Nor is the "bonnie broom" less conspicuous in the annals of Heraldry, and consequently in the history of dress; although, under this head it is dif-ficult, indeed impossible, to separate the very distinct, though closely allied, plants, the Genista - properly so called - or greenweed, and the Cytisus, or real broom. In fact, either appears to have been indifferently used. Ordinary history tells us that Henry II. of England, wearing the broom - planta genista - in his cap, assumed, and transmitted, the now royal surname of Plantagenet. But there is strong evidence to prove that Fulke, Earl of Anjou, the grandfather of Henry, wore the plant as the symbol of humility, in his penitential pilgrimage to the Holy Land; while it is certain that the son of this earl, Geoffry, surnamed Pulcher, or Le Bel; both used the crest, and bore the name, or more properly soubriquet, surnames being then unknown.

The broom frequently occurs as an ornament in the wardrobe rolls both of England and France. We read that the queen of Richard II. had a dress of rosemary and broom of Cyprus, in gold and silk on a white ground. And a broom-plant with its open pods despoiled of their seeds, ornaments the robe of her husband, in his tomb in Westminster Abbey. Not a little learning and heraldic research have been expended on this one simple, and well-imagined emblem. Antiquarians have endeavoured to shew that the armorial bearings of this monarch were distinguished from those of others of his family by the absence of the seeds from the pods, which last appear to have been borne from the earliest period of its adoption as a device. But they have overlooked all the beauty of the design. They have not felt, with the designer, the truthful force of the silent record. The ripened seed had fallen from its husk; the germ of immortality was parted from its shell; the body was laid in the dust, and the soul was called into a life eternal, e'er the marble tomb was raised. The seed of life, the soul of the man, had passed away from the world, and the mask of royalty, the badges of power and pomp, were left behind as earthly heritages to his successors.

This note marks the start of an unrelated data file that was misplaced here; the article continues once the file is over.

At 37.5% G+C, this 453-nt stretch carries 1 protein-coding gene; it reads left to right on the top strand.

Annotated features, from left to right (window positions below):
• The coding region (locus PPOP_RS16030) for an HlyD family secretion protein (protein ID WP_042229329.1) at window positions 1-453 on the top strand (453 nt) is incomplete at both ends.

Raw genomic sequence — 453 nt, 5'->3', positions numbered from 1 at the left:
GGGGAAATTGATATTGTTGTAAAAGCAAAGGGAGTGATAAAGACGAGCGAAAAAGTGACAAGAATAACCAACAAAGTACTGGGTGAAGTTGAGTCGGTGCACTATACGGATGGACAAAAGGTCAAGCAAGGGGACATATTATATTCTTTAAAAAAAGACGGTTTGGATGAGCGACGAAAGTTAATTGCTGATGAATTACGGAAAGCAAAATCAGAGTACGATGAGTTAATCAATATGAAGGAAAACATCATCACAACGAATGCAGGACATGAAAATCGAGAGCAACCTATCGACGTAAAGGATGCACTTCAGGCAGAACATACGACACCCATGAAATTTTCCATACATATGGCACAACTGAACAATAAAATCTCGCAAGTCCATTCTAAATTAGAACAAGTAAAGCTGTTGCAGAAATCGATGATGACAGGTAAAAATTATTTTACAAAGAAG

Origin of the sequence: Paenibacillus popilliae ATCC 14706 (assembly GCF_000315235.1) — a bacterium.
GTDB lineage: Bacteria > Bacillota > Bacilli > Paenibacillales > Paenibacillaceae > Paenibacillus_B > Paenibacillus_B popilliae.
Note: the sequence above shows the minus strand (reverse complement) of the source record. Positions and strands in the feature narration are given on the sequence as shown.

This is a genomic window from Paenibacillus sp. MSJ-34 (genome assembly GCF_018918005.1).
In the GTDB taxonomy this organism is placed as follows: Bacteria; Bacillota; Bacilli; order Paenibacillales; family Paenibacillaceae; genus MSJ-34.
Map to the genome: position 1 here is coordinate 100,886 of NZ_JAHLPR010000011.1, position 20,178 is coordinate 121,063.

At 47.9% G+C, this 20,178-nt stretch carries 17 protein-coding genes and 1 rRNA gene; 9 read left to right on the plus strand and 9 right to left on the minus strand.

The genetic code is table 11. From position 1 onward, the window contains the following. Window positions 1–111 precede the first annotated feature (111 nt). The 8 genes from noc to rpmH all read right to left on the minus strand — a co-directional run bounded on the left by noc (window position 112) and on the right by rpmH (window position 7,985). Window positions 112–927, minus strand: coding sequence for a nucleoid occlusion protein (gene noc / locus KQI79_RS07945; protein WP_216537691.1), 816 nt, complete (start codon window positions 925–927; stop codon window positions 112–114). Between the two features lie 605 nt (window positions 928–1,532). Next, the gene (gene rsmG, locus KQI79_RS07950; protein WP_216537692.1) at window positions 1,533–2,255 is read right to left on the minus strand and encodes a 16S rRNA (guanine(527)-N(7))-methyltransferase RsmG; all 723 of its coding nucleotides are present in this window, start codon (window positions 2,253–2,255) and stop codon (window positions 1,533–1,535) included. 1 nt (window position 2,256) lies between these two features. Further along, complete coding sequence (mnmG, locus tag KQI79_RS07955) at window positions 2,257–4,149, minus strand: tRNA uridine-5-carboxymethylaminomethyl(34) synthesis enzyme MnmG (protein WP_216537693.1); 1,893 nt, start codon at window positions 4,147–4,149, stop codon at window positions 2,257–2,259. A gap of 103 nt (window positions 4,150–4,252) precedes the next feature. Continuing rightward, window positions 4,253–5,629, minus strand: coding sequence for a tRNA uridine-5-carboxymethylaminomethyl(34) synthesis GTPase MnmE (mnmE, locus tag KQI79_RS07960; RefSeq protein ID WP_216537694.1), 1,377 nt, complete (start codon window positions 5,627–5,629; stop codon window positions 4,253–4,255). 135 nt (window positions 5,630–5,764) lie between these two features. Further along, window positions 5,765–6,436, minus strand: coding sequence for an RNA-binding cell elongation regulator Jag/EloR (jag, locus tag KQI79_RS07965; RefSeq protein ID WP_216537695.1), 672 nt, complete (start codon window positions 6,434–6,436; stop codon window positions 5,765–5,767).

Rarely indeed does the sculptured shield, or the marble tomb convey its lessons to us with such dignity as in that empty broom-pod!